Study: “Do Community Health Workers Lead to Improved Health Awareness and Increased Use of Health Technology among Individuals? Evidence Using Experimental Data from Uganda”
PI(s): Alam, Shamma Adeeb
Affiliation(s): University of Washington
Institutional Partner(s): PRB/Hewlett Alumni Research Grant
Data Source(s): BRAC
Methods: Randomized controlled trial
Geographic Location(s): Uganda
Community health workers (CHWs) are increasingly being used to improve the health of people in developing countries by providing services and important health information to individuals, addressing topics such as hygiene practices, importance of antenatal and postnatal care for women, significance of birth control and reproductive health, and ways in which certain fatal diseases are transmitted and can be prevented. Consequently, it is very important to learn the effect of these CHWs on people with inadequate or no access to health services.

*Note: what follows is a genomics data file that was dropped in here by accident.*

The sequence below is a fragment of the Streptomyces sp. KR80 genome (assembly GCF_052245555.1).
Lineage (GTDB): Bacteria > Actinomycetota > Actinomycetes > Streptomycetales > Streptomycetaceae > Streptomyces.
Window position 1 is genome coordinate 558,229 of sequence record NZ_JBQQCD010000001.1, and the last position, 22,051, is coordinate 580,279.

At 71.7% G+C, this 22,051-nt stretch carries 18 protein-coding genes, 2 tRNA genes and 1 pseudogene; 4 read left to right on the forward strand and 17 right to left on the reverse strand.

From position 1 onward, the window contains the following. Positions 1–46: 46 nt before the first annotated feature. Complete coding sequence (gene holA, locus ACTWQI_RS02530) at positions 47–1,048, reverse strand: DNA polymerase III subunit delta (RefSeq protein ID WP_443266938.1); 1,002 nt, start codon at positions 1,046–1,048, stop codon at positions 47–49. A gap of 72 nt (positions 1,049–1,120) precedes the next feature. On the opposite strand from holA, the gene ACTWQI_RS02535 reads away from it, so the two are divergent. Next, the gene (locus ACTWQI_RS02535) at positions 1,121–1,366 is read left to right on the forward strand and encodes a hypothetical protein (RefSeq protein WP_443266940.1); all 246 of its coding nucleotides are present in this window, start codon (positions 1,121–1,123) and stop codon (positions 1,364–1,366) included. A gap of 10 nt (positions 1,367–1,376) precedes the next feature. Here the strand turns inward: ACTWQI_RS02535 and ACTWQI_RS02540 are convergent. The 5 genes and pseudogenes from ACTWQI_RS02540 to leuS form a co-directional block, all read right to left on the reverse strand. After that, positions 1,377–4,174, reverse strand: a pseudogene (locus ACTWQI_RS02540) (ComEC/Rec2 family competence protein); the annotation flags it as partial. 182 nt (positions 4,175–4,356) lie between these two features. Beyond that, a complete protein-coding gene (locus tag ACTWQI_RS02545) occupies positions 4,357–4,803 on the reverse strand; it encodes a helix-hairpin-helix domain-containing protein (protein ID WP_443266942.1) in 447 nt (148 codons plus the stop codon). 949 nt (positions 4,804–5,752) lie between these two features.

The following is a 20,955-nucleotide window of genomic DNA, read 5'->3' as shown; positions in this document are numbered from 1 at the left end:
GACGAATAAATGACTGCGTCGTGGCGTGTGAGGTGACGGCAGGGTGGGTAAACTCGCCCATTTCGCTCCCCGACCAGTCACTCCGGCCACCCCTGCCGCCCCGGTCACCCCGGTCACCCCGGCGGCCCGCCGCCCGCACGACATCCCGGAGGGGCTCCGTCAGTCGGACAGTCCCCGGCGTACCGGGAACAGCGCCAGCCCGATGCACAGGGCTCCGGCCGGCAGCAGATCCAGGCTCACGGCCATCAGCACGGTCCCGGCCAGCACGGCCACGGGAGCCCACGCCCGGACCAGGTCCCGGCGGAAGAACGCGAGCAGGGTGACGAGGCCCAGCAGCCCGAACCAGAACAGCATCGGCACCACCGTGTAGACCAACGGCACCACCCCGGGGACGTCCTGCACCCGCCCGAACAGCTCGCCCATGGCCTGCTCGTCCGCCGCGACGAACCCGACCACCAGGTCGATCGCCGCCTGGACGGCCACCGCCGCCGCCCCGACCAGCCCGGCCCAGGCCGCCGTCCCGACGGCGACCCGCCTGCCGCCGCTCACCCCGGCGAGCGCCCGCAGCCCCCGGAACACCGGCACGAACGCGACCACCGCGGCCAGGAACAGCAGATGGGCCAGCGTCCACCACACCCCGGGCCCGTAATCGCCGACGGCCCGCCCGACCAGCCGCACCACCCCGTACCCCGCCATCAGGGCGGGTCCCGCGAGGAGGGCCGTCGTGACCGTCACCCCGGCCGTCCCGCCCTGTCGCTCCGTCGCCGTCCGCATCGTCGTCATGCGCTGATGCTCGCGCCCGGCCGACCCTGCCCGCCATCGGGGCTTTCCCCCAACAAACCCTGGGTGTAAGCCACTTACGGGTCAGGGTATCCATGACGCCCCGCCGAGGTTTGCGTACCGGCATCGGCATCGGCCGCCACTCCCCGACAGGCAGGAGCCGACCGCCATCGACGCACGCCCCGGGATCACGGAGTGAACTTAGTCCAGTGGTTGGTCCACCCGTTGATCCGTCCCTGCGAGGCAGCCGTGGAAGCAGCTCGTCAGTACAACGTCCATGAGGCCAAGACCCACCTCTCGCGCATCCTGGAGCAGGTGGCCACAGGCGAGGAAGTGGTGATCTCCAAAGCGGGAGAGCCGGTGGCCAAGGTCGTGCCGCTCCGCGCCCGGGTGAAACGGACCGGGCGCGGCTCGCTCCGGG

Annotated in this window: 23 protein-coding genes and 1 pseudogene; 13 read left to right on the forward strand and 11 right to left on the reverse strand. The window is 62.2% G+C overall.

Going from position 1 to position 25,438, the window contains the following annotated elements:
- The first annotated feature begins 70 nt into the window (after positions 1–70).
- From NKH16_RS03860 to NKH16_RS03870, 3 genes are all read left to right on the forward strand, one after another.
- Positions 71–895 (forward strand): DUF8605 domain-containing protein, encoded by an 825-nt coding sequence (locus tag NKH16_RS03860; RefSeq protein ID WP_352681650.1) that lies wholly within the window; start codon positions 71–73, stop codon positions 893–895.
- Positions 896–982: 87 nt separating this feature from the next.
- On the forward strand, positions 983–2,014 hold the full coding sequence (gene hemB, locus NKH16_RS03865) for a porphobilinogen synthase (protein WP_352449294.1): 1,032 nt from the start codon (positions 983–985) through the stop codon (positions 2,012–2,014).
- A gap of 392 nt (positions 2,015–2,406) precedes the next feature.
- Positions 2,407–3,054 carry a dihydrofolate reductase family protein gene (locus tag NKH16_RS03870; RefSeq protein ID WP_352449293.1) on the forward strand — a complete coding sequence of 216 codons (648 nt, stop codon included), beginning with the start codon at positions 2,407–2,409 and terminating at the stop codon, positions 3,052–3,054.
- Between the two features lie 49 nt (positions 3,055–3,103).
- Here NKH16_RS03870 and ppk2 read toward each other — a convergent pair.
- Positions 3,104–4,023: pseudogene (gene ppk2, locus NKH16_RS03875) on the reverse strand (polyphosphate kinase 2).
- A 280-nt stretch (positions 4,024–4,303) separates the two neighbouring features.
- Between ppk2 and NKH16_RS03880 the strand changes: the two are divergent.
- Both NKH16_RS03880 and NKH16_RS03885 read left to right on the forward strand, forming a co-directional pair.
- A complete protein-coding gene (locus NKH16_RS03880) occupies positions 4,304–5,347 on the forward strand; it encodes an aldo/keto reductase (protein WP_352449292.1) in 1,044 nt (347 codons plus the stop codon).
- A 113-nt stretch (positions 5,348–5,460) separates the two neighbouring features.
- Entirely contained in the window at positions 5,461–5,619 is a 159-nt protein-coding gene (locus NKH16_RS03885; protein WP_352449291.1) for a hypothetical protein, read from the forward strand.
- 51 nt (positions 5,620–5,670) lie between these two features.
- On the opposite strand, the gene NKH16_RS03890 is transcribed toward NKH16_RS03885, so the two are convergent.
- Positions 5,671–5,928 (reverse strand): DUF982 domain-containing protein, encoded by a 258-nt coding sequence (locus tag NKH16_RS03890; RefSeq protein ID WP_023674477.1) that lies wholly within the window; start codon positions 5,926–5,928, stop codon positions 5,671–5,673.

While there has been research on the role of CHWs on some of these issues, there have been very few studies that use an actual experimental setting to precisely examine the role of CHWs in improving people’s health awareness, use of preventive health measures, and final health outcomes. This project will examine these relationships using a unique experiment in Uganda. BRAC, a development organization, conducted a randomized controlled trial in 129 villages in Central and Northern regions of Uganda where they introduced CHWs in areas in Uganda that have never been exposed to CHWs. BRAC collected household survey data before and after CHWs were introduced in the area (2010 and 2012). This project will address the following research questions: 1) Do community health workers lead individuals to have greater hygiene practices or increase the likelihood of using precautionary measures against diseases? 2) Do community health workers lead to greater health awareness and understanding among the people in the area whom they serve? 3) Do community health workers (by providing affordable contraceptives and information on family planning) lead to greater use of family planning methods and lower fertility? Understanding whether CHWs have an influence on their clients can help inform future policies and program decisions on the use and effectiveness of CHWs.